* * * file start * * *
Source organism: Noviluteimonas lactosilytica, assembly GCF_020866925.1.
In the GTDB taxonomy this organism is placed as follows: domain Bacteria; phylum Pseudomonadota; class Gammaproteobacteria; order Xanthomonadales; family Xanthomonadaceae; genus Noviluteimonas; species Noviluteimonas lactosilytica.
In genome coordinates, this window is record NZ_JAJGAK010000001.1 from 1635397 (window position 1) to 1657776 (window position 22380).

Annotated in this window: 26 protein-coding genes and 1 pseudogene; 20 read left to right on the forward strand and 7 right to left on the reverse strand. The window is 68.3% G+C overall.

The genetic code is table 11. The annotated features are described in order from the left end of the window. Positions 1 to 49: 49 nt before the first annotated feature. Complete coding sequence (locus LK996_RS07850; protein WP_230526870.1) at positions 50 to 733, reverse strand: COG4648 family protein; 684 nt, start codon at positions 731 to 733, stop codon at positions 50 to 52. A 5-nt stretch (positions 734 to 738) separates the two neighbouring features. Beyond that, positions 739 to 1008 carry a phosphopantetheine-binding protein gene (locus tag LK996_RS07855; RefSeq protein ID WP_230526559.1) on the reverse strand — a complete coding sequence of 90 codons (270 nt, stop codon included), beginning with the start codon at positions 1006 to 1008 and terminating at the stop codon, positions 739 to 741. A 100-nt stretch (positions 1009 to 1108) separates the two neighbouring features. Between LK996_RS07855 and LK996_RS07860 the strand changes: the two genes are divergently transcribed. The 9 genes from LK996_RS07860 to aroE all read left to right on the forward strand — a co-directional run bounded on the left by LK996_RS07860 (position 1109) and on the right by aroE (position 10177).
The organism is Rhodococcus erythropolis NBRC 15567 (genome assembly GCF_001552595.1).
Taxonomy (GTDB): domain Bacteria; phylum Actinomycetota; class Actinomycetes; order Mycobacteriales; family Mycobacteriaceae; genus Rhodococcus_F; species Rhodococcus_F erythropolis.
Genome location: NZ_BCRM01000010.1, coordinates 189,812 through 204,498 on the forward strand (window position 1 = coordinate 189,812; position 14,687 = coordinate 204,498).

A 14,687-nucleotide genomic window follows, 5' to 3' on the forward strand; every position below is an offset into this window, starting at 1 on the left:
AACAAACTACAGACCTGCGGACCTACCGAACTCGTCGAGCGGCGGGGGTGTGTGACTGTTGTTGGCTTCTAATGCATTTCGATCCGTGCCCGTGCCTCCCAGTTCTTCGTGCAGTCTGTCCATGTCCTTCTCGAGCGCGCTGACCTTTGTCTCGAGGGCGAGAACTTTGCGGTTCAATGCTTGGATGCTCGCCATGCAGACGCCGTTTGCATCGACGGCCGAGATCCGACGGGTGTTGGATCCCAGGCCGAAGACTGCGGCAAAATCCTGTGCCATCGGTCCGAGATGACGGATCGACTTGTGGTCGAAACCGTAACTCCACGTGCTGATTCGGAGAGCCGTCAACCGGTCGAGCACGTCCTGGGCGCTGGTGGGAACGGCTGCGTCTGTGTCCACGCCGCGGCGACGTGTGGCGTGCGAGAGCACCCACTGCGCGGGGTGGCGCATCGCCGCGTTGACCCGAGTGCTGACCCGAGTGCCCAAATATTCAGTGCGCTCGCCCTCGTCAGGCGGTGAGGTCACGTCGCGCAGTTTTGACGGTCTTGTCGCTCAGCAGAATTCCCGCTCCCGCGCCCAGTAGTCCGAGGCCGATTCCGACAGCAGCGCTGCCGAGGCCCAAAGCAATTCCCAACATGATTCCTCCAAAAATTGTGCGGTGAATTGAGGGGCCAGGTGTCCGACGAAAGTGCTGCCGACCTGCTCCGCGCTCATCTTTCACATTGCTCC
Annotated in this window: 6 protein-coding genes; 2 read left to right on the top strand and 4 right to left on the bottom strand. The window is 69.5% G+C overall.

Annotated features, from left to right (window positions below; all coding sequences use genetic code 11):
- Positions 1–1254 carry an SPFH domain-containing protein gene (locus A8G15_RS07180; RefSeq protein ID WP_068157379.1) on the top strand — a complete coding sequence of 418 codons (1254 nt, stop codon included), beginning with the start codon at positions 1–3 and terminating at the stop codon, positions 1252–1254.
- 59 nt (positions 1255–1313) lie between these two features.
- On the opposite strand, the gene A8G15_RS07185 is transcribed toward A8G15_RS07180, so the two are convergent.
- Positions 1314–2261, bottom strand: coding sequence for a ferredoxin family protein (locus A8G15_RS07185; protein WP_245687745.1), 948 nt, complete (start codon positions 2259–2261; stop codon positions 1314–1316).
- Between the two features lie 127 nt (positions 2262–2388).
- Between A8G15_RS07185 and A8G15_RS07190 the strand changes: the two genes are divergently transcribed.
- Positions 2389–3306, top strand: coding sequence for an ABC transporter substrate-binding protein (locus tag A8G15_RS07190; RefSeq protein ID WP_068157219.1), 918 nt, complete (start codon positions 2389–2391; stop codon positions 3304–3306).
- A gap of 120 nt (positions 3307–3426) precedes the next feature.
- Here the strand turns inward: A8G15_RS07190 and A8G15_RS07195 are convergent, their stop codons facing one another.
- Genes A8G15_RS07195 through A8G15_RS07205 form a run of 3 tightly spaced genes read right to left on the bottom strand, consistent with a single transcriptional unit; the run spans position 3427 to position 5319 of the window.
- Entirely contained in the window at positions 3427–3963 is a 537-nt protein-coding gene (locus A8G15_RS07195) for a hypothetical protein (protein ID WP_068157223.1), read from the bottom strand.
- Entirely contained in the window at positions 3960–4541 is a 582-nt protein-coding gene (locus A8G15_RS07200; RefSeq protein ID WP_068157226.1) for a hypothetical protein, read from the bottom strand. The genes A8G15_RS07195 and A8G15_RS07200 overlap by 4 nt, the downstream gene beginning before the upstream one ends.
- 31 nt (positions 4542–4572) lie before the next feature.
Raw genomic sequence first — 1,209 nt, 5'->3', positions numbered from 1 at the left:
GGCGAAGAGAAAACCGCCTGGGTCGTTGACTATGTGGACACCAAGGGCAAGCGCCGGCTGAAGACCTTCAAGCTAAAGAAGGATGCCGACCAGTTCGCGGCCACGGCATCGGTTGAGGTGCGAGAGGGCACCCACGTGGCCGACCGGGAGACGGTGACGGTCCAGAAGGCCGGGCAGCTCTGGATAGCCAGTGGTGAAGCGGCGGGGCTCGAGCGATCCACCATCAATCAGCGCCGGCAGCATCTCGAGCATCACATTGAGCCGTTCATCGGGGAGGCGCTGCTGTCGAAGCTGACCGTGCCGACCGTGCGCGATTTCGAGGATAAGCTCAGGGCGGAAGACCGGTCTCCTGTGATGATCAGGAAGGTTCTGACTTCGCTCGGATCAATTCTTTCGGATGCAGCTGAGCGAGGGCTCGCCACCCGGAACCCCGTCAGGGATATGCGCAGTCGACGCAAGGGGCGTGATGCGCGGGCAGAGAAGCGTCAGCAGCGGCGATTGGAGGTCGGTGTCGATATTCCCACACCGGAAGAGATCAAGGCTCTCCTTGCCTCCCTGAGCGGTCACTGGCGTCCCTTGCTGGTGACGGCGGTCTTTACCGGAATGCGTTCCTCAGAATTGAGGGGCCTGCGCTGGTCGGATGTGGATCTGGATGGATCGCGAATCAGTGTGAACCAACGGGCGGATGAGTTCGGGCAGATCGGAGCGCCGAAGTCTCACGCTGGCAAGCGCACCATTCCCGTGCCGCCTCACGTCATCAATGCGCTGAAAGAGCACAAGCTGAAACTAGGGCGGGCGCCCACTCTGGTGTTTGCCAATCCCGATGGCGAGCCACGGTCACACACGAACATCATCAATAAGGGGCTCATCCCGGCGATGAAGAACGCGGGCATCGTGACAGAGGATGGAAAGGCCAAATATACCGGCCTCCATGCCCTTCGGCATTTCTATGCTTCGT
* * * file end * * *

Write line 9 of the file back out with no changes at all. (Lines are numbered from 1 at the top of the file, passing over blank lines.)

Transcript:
A 14,687-nucleotide genomic window follows, 5' to 3' on the forward strand; every position below is an offset into this window, starting at 1 on the left: